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Title: Electronic and steric modification of divalent group 14 compounds using peripheral boryl substituents
Author: Kristinsdóttir, Lilja
ISNI:       0000 0004 7430 7830
Awarding Body: University of Oxford
Current Institution: University of Oxford
Date of Award: 2018
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This thesis examines the use of sterically demanding boryl groups as peripheral substituents on N-heterocyclic carbenes and Group 14 tetrelenes. Chapter III focuses on the syntheses of borylated imidazoles and imidazolium salts. With the aim of accessing an N,N'-bisborylated NHC or its metal complexes, the reactivity of bisborylated imidazolium salts with Brønsted bases and metal complexes was studied. The results highlight the lability of the N-B bond and electrophilicity of the boryl group as displacement of the boryl group was repeatedly observed. Chapter IV deals with the syntheses and reactivity of unsymmetrical borylated imidazolium salts and the corresponding carbenes. An unsymmetrical bisborylated carbene has been observed and characterized both in situ and with a range of trapping experiments. This system is however characterized by a 1,2-shift of the N-bound boryl group to the C2 position. Slow rearrangement allowed for assessment of the kinetic properties of the reaction experimentally; computational studies provide consistent activation barriers and suggest an intramolecular migration pathway. Structural and spectroscopic studies of transition metal complexes and a selenium adduct of the carbene allowed for investigation of the steric and electronic properties of the carbene. Chapter V examines the attempts to synthesize N,N'-bisborylated saturated N-heterocyclic carbenes and tetrelenes. Bisborylated N-heterocyclic germylenes and stannylenes were successfully synthesized and structurally characterized. Their reactivity towards small molecules was examined, with the pursuit of a germanone being of particular interest.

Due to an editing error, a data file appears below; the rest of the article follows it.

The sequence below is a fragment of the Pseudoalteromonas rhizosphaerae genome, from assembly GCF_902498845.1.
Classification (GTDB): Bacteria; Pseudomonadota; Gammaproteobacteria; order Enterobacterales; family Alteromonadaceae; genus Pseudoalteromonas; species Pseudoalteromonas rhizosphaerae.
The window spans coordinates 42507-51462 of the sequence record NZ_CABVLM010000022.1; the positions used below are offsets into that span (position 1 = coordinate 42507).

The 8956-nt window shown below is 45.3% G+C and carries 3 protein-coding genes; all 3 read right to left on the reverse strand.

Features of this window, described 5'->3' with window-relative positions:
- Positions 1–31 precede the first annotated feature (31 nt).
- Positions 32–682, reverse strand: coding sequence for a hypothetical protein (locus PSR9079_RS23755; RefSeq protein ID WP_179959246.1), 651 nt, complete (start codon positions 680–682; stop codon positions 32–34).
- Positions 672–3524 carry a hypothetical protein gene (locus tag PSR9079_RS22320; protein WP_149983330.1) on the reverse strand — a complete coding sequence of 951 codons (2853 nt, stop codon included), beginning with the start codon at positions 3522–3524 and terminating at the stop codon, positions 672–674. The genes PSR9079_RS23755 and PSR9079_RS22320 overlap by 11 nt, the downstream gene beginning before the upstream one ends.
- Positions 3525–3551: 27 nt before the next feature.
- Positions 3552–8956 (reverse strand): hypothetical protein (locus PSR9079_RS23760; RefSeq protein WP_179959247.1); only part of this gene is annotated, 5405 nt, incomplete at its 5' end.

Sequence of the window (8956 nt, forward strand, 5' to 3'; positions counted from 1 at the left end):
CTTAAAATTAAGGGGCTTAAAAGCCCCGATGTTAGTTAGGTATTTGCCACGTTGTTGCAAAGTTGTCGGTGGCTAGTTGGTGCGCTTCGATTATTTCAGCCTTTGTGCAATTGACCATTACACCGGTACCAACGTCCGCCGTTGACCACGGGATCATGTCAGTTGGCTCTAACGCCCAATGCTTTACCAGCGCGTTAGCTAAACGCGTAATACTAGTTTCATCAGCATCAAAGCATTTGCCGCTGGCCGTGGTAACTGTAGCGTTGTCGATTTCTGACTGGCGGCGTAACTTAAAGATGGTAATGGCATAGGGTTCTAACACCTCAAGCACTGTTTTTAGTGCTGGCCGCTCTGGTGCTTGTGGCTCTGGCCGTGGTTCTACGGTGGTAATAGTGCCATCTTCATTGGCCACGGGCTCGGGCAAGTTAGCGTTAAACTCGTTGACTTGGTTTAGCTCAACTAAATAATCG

Supervisor: Aldridge, Simon Sponsor: Clarendon Fund
Qualification Name: Thesis (Ph.D.) Qualification Level: Doctoral
EThOS ID:  DOI: Not available